Monday, April 6, 2009

Chickens and Art: Just another Sunday downtown

Sunday was a great day for me and Kidlo. It started out with a morning trip to Chinatown to pick up two chickens at Superior Poultry (the poultry is superior because it was clucking just a few minutes before you arrive to take it home).

It was my first time buying a chicken in Chinatown so I was a little nervous, but it couldn't have been easier. At some live poultry places, you come eye to beady eye with dinner before it's dispatched, but at Superior Poultry, the chickens were already bagged when I got there. That doesn't mean the chickens weren't fresh, though--in the picture below, you can see the chicken cleaning going on in the back of the store.

The chickens were $8.50 each, which is a great price for a whole chicken (and I do mean the whole chicken--more on that later).

On the same block as Superior Chicken were two live seafood places. They both had catfish, tilapia and lobster in huge tanks.

One place also had a big softshelled turtle and a tank full of huge frogs. I tried to get a photo, but the owner gave me the stink-eye, which makes me think that maybe dinner was being served off the endangered species list.

After we went home and Kidlo had a little nap, we were off to MOCA for their First Sundays are for Families event. It included a free tour (which we had to bail on since Kidlo decided modern art is booooring) and a chance to make your own art (Kidlo gave that part the thumbs up).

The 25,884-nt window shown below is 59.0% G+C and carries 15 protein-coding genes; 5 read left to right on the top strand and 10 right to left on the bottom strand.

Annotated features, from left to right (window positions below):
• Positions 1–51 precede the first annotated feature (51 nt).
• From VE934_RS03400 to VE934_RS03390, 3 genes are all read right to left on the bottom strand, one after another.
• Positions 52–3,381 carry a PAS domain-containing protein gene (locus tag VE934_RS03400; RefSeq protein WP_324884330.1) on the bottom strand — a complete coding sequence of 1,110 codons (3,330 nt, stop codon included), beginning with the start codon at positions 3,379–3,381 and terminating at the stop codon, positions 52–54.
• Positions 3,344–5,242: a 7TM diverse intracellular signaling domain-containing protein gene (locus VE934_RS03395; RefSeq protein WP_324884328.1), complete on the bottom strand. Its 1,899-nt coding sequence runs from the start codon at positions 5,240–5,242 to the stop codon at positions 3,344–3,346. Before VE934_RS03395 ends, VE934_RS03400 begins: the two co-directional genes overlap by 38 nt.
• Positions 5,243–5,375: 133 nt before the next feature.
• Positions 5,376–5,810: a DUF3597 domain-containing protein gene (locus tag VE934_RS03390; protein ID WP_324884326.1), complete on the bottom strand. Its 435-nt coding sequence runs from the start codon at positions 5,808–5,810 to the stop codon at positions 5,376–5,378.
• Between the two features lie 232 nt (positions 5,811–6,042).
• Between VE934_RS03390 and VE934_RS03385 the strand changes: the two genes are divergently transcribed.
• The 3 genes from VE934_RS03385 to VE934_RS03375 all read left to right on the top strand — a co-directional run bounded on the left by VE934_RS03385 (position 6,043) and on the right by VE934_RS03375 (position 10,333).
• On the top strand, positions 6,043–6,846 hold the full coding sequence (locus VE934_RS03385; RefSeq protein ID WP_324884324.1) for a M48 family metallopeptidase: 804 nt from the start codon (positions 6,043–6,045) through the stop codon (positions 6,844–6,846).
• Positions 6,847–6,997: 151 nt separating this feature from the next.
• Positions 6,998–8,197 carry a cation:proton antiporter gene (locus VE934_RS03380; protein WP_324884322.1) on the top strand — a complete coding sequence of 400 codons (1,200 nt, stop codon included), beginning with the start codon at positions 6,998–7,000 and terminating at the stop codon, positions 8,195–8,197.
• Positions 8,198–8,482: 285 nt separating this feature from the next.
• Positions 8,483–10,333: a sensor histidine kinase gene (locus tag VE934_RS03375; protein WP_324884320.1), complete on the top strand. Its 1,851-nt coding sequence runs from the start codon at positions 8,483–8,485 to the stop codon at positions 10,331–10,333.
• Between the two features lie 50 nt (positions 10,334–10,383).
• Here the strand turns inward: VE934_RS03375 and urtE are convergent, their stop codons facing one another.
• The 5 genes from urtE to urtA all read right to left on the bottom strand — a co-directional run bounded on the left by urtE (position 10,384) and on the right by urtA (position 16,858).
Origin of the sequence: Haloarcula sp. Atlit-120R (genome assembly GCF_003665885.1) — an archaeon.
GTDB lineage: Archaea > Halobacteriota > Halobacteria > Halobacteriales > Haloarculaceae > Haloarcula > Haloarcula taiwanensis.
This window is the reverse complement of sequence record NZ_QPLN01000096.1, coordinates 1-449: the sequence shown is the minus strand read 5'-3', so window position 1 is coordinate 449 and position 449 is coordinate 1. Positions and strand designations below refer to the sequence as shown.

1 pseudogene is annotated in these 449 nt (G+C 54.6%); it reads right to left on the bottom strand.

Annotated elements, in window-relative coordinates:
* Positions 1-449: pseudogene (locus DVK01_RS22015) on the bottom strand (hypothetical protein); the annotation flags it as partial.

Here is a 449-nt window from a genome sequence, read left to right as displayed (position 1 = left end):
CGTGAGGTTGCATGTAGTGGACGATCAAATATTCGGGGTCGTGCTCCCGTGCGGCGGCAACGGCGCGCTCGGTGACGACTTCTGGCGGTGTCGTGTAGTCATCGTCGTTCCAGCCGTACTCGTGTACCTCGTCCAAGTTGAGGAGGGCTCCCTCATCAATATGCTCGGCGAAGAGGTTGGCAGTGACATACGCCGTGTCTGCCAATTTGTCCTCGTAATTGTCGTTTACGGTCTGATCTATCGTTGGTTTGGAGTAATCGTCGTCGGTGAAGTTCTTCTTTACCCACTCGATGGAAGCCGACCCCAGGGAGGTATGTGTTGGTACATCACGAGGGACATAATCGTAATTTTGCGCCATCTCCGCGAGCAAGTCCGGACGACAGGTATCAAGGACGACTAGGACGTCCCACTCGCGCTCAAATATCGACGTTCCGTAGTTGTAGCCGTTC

It was hot...really hot. But MB was kind enough to drive us to the museum so that I didn't have to push Kidlo's stroller up Bunker Hill (note to City: open Angel's Flight already, will ya?). The walk home was nice, except that I had to keep a death grip on Kidlo's stroller so that it didn't go careening down Grand Street.

Today, after letting the chickens sit in the fridge for a day to let the rigor mortis subside (I am so not kidding), I pulled one of the birds out of the fridge in order to brine it for roasting tomorrow. Now the thing is, I know that Chinese cuisine makes use of every part of the bird, so seeing the feet was no surprise.

But for some reason, the head scared the hell out of me. (You can't see it in the photo, but underneath the chicken's beak is a very neatly slit vein. Gulp.)

Sawing off the head and feet turned out to be easier than I expected. And the chicken smells wonderful. It doesn't have that slightly rancid smell that supermarket chicken can have. It's just very clean, very fresh. I'll update you tomorrow on how it tastes. If it's as good as the smell, I know where I'll be getting my chickens from now on.


Judi Love said...

I am so glad you posted this! Hubby is DYING to get our chickens here.

Anonymous said...

Yikes - that looks scary. Is the chicken already gutted or do you have to do that?

Li said...

Chicken was super-clean, no pin feathers or anything... Giblets are included but separate.